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18 September 2012 / leggypeggy

To the Middle of the World, not the Centre of the Earth

Pouring water near the equator

Pouring water near the equator—note the pouring technique

We headed out about mid-morning today with our first destination being the equator north of Quito, Ecuador.

There are some interesting facts and misinformation regarding this place.

In 1979, the Pichincha Province Council started work on a monument to mark the Ciudad Mitad del Mundo (Middle of the World City). It replaced an earlier monument, and was meant to mark the exact equator.

Problem was, they were about 240 metres off the mark. Oops! But it doesn’t keep people from visiting and believing.

A couple of hundred metres north is the Intiñan Solar Museum. It too claims to be on the equator. This is not proven as they use civilian rather than military GPS to confirm the reading. This is where we visited and what a hoot! It’s more like a charlatan’s sideshow at the circus.

Our guide showed us a REAL shrunken head and explained the process—it takes three months.

Then he escorted us through some Ecuadorean cultural exhibits and a garden of totems contributed by other countries. These all were quite nice.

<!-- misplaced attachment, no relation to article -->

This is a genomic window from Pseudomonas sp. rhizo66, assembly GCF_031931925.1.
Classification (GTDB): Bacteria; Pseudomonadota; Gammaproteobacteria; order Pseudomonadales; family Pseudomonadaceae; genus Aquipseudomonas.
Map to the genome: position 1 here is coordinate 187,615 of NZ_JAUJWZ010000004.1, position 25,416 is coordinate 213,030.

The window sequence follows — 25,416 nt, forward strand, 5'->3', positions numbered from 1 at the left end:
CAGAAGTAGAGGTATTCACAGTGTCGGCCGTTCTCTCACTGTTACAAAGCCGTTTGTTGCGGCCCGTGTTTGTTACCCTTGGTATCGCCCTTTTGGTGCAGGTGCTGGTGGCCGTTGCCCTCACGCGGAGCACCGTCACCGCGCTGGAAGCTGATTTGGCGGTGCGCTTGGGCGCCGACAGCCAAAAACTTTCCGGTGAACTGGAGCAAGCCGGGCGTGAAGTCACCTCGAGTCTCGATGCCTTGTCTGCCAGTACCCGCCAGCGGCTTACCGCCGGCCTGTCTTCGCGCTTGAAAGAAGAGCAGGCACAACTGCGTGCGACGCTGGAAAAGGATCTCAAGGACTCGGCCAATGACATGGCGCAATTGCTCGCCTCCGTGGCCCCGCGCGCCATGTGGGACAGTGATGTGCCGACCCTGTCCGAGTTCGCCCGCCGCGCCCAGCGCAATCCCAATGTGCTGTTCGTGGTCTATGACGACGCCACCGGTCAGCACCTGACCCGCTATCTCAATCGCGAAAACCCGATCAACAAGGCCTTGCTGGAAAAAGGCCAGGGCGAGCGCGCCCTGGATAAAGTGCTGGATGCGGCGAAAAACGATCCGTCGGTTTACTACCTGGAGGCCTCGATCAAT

Finally came the array of demonstrations of proof, including the water one based on the Coriolis force.

Ecuadorean artefacts

Artefacts from an Ecuadorean tomb

Our guide emptied water from a portable sink positioned ‘on the equator’. The water drained straight down. Then he moved the sink north and south of the equator and showed how the water drained, counter-clockwise or clockwise.

Poor John saw through the technique pretty quickly. On the first demo, the sink had been stationary for a while, and the water emptied straight down quickly. On the two subsequent efforts, the guide poured the water into the sink from the left or right edge, depending on which way he wanted the water to drain. He pulled the plug so soon after filling the sink, that the water was already moving (although not visibly) in the direction he wanted.

The Coriolis force is real, but the truth is that it is simply too weak to affect such small bodies of water. Skip the sink or the toilet and try a hurricane or typhoon instead.

Sorry if this spoils the story for anyone.

One good thing came of outing. The guide managed to get the first photograph of most of our group!

Most of the group

Most of the group at the equator

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